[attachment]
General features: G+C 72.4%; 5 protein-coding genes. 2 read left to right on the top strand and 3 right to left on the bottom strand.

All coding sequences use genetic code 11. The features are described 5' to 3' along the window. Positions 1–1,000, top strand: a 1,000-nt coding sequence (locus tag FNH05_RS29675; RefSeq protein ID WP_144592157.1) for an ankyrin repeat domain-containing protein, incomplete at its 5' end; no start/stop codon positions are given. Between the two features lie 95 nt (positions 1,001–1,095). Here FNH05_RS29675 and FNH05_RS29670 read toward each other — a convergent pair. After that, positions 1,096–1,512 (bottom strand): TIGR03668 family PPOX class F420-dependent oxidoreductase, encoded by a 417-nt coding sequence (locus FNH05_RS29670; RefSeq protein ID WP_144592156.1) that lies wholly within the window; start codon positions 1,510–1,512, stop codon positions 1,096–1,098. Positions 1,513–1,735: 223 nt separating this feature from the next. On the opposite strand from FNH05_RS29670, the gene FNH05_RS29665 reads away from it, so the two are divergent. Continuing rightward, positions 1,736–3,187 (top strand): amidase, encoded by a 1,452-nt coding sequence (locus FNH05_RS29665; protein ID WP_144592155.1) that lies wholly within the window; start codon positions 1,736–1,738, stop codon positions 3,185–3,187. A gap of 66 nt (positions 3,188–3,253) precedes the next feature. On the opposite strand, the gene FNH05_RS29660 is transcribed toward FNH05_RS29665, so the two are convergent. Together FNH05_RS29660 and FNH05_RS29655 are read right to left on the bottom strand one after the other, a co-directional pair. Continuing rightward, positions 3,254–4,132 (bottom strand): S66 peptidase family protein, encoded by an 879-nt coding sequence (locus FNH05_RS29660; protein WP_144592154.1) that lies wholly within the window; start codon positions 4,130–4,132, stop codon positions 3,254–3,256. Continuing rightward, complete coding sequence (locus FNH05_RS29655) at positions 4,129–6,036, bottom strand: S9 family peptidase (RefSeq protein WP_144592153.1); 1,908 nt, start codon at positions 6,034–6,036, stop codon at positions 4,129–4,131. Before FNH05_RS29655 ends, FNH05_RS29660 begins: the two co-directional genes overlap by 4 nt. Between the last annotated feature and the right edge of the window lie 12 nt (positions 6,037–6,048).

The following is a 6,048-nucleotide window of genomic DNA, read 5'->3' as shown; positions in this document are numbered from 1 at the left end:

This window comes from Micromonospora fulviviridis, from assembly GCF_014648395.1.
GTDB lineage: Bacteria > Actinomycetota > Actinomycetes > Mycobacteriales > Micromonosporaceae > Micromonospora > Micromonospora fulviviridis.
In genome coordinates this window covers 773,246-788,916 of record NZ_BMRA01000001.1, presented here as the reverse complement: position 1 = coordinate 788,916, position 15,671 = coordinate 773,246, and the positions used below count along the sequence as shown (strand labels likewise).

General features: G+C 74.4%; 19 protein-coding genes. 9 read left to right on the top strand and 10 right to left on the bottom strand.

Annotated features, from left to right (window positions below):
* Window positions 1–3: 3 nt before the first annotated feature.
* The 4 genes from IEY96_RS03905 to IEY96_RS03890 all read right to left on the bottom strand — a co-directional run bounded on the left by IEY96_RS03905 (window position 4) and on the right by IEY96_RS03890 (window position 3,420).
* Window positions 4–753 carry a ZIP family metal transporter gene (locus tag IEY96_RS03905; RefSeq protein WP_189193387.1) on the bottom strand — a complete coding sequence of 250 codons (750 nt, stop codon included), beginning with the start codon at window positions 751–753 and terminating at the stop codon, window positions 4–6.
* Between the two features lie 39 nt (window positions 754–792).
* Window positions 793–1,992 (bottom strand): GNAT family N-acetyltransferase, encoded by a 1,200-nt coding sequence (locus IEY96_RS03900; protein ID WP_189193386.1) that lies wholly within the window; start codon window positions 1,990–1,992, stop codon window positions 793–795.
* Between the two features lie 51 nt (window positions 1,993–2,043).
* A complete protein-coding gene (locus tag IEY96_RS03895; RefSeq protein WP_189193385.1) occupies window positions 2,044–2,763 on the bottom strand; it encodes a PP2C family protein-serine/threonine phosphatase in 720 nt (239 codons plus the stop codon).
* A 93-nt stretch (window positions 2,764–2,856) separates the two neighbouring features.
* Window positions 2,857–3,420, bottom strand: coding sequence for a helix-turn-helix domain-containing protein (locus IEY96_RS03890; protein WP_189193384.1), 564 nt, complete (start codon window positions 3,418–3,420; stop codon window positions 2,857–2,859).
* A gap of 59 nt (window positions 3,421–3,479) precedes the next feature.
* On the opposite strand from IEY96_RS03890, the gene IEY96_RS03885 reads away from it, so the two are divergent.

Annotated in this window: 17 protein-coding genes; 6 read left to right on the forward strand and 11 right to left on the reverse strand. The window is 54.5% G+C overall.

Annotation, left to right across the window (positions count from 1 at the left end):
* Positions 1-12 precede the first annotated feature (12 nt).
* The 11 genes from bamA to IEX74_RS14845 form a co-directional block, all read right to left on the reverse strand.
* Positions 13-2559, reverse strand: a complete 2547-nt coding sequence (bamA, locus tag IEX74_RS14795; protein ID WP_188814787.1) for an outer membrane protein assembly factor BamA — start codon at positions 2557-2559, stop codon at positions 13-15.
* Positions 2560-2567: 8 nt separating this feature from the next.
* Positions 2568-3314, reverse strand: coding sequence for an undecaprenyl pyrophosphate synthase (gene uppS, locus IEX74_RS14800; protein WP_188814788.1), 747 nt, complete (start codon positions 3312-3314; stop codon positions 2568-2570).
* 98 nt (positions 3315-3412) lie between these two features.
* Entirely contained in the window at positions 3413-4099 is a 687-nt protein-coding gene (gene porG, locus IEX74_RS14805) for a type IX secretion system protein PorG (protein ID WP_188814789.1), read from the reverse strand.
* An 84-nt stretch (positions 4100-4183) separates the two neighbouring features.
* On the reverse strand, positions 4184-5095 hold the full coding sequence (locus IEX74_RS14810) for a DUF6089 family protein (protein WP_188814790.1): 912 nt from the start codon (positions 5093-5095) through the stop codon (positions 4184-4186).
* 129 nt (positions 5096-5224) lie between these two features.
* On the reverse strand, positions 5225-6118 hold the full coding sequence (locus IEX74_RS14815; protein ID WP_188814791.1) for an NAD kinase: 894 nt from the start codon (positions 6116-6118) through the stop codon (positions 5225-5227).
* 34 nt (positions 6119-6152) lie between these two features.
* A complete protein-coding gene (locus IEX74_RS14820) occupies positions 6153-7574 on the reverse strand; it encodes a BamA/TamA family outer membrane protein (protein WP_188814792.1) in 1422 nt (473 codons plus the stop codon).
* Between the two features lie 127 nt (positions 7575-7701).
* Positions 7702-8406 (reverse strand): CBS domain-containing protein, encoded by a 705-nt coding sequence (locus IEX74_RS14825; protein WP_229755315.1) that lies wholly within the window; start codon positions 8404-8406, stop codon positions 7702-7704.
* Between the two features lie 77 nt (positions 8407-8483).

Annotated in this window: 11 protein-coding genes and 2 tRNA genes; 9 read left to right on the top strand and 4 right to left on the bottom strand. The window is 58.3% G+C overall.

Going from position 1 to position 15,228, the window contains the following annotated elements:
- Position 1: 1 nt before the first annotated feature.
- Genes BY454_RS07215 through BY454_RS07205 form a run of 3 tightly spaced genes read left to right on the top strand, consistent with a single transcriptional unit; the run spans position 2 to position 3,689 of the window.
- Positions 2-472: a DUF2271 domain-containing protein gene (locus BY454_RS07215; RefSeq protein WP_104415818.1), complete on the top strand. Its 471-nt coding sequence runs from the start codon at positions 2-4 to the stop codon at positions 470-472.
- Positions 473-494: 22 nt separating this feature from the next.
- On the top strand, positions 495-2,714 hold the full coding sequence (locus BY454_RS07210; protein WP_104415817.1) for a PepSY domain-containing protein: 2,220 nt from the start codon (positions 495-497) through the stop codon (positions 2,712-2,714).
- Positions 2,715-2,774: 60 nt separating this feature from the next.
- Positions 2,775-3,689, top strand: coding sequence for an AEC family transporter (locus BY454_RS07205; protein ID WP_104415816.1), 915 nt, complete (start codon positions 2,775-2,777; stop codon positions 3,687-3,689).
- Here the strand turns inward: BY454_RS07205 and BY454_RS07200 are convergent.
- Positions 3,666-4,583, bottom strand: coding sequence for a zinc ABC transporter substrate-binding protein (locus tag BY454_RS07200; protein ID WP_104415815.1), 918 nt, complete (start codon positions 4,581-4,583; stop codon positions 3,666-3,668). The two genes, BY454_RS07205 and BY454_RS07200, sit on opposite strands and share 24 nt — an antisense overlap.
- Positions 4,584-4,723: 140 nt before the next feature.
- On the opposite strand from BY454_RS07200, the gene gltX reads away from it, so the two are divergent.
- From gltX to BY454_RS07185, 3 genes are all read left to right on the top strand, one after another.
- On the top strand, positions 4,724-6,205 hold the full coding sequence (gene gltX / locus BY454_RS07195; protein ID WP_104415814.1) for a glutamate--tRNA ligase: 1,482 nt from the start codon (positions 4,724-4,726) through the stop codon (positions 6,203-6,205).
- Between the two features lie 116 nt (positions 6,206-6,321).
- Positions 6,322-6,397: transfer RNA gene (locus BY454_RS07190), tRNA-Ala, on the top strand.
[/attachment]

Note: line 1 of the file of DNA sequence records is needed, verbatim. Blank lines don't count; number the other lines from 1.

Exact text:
General features: G+C 72.4%; 5 protein-coding genes. 2 read left to right on the top strand and 3 right to left on the bottom strand.